2 Corinthians 1:8
“For we do not want you to be ignorant, brethren, of our trouble which came to us in Asia: that we were burdened beyond measure, above strength, so that we despaired even of life.”
Sometimes, it is comforting to know we are not the only ones to face difficulty. Paul was a godly man involved in the business of the Kingdom, yet he found himself face to face with trials that caused him to despair. Fortunately, Paul walked through those trials and came out the other side with insight to help each of us. He points out three things which should guide us through our difficult days.
First, he speaks of the comfort that comes from the Lord. One of my favorite titles for God is found in this chapter. He is called, “The Father of mercy and the God of all comfort” (2 Corinthians 1:3). Paul went on to describe the mercy of God, explaining it is both sufficient and abundant. He declared, no matter what we might be facing, God has comfort available for us, and this comfort is so great we will be able to pass it on to others who are in the midst of their own trying times.
Second, Paul speaks of the confidence he had in the midst of his trials. He speaks of trusting the Lord, because He is the one who raises the dead. This reminds me of Abraham who was willing to offer Isaac, because he believed God could raise the dead (Hebrews 11:17-19), No matter what we are facing, if we face it with confidence in God and His word, we are trusting the One who can do the impossible.
Third, Paul explains, he did not walk this road alone, but was accompanied by the prayers of the saints. Often, when a friend is facing difficulty, we feel like there is something we should do, but we don’t know what it is. We do not have the financial resources to fix their problems, or the strength to lift them from their despair. Instead of feeling helpless, we should come alongside them in prayer. When Paul was released from his Roman imprisonment, he attributed it to the prayers of the saints coming alongside the work of the Spirit.
Finally, Paul speaks of having conducted himself with godly sincerity. In other words, he lived righteously through his trials. Instead of using the difficulty as an opportunity to compromise his walk with God, he chose to set a standard for others to follow. Too often, we allow difficult circumstances to give us excuse to sin. We complain, backbite, murmur, wander, or even indulge in vice, thinking our hardship gives us license. Paul chose to trust in and walk with Christ through his trial, and come out the other end as a shining example.
Questions for 2 Corinthians 1
- In verse 3, Paul refers to God as the “the Father of mercies, and the God of all comfort”. The Greek word translated “mercies” indicates compassion from deep in His heart. The word translated as “comfort” could also be translated as consolation, solace, encouragement, or refreshment. God comforts us because of his compassion. What are some of the ways that God has comforted you? Take time to thank Him for His compassion towards you.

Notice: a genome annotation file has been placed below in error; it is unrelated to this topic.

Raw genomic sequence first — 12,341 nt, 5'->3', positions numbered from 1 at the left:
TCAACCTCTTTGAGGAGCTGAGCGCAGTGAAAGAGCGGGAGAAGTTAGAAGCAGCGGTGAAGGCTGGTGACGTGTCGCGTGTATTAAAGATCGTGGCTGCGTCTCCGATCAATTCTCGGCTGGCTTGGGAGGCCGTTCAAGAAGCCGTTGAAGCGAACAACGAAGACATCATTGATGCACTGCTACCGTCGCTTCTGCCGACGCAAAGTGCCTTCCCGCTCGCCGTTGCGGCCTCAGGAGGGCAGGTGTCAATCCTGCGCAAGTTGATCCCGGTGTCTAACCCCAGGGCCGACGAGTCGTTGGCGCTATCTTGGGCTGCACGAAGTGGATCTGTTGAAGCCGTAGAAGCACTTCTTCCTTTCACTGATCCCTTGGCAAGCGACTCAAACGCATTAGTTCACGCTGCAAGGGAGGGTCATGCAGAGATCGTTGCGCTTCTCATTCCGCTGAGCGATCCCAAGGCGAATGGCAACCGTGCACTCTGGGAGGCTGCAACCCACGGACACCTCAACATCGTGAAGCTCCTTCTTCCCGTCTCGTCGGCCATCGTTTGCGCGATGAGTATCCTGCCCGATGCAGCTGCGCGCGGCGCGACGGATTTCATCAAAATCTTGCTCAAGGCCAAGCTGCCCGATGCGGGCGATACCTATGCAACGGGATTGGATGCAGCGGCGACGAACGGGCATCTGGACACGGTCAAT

- Read verses 4-7. In addition to comforting us simply to help us, God comforts us that we can be a comfort to others. As you think about the ways that God has worked in your life, ask God to help you see how He might want to use you to minister to others in the same way.
- Paul tells in verses 8-10 of a tremendously difficult time that he and his companions went through while in Asia. They were “burdened”, “despaired of life”, and had the “sentence of death” upon them. But notice the reason for this in the middle of verse 9, “that we should not trust in ourselves but in God who raises the dead”. When we face seemingly impossible situations, God designs these as opportunities to trust Him in a greater way. What difficulties is God bringing you through now? Are you taking advantage of the opportunity to trust Him in it?
- Paul speaks of his “boast”: that he lived in “simplicity and godly sincerity”, not according to his own power and resource but by the grace of God. Essentially, this means that Paul lifted a life that was an open book and had no hypocrisy. His only agenda was Jesus. Have you ever lived this way? If not, what is holding you back? If you once did, but are not now, what have you allowed to creep in to get in the way? No matter where you’re at, ask Jesus for help to live like Paul!
- Read verses 15-18. The Corinthians are accusing Paul of not being a man of his word. However, Paul wasn’t saying yes and then changing it to a no. He was just noncommittal until he was sure it was the Lord. Read Matt 5:33-37. Do you keep your promises? Do you stick to your yes’s and no’s? Do you count the cost before you make commitments?
- The reason it is important for us to be trustworthy when we say we do something is found in verses 19-20. What is God’s character when He makes promises?
- We are told that the Holy Spirit is in our hearts as a guarantee. The word for guarantee means “money which in purchases is given as a pledge or down payment that the full amount will subsequently be paid”. In other words, the fact that the Spirit lives in us, is a proof that Jesus will finish the work in us and take us home. Read Phil 1:6. How does this truth minister to you?
- In verse 24 Paul speaks of not having dominion over (being the boss of) the Corinthians. Rather he says that he is a “fellow worker”, a Greek word that we get our word “synergy” from. Synergy means multiple forces working as one. What part do you play in the work of the kingdom of heaven? Do you have your eyes on the prize: seeing people come to know God and to grow in their relationship with Him?